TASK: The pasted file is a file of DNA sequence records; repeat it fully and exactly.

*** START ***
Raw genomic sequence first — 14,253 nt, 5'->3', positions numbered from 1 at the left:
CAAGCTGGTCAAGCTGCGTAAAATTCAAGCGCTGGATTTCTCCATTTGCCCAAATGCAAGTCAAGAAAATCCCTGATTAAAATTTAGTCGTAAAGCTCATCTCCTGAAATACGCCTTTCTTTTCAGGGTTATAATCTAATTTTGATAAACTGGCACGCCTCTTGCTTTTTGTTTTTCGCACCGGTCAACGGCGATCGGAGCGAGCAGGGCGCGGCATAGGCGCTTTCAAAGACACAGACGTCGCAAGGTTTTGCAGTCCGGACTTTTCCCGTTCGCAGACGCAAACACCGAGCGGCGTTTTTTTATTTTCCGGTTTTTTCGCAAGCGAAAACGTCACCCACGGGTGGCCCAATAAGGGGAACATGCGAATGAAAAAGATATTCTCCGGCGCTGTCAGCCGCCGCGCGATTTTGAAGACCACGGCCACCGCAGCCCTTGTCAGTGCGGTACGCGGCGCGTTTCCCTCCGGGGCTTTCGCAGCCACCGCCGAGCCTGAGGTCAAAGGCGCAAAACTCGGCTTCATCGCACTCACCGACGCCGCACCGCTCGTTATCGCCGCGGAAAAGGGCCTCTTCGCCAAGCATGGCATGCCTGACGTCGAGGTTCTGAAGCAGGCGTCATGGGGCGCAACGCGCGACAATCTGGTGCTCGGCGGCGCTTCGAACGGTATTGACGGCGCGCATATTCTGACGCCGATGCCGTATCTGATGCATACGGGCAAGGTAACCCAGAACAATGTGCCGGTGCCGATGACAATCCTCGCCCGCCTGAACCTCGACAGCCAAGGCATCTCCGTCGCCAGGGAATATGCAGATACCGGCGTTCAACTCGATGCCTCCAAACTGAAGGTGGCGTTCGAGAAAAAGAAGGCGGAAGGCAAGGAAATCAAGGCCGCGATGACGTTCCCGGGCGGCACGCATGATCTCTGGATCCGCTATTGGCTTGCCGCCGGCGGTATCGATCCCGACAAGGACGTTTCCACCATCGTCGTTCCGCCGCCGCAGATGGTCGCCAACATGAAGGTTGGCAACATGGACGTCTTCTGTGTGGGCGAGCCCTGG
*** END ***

Raw genomic sequence first — 14,253 nt, 5'->3', positions numbered from 1 at the left:
CAAGCTGGTCAAGCTGCGTAAAATTCAAGCGCTGGATTTCTCCATTTGCCCAAATGCAAGTCAAGAAAATCCCTGATTAAAATTTAGTCGTAAAGCTCATCTCCTGAAATACGCCTTTCTTTTCAGGGTTATAATCTAATTTTGATAAACTGGCACGCCTCTTGCTTTTTGTTTTTCGCACCGGTCAACGGCGATCGGAGCGAGCAGGGCGCGGCATAGGCGCTTTCAAAGACACAGACGTCGCAAGGTTTTGCAGTCCGGACTTTTCCCGTTCGCAGACGCAAACACCGAGCGGCGTTTTTTTATTTTCCGGTTTTTTCGCAAGCGAAAACGTCACCCACGGGTGGCCCAATAAGGGGAACATGCGAATGAAAAAGATATTCTCCGGCGCTGTCAGCCGCCGCGCGATTTTGAAGACCACGGCCACCGCAGCCCTTGTCAGTGCGGTACGCGGCGCGTTTCCCTCCGGGGCTTTCGCAGCCACCGCCGAGCCTGAGGTCAAAGGCGCAAAACTCGGCTTCATCGCACTCACCGACGCCGCACCGCTCGTTATCGCCGCGGAAAAGGGCCTCTTCGCCAAGCATGGCATGCCTGACGTCGAGGTTCTGAAGCAGGCGTCATGGGGCGCAACGCGCGACAATCTGGTGCTCGGCGGCGCTTCGAACGGTATTGACGGCGCGCATATTCTGACGCCGATGCCGTATCTGATGCATACGGGCAAGGTAACCCAGAACAATGTGCCGGTGCCGATGACAATCCTCGCCCGCCTGAACCTCGACAGCCAAGGCATCTCCGTCGCCAGGGAATATGCAGATACCGGCGTTCAACTCGATGCCTCCAAACTGAAGGTGGCGTTCGAGAAAAAGAAGGCGGAAGGCAAGGAAATCAAGGCCGCGATGACGTTCCCGGGCGGCACGCATGATCTCTGGATCCGCTATTGGCTTGCCGCCGGCGGTATCGATCCCGACAAGGACGTTTCCACCATCGTCGTTCCGCCGCCGCAGATGGTCGCCAACATGAAGGTTGGCAACATGGACGTCTTCTGTGTGGGCGAGCCCTGG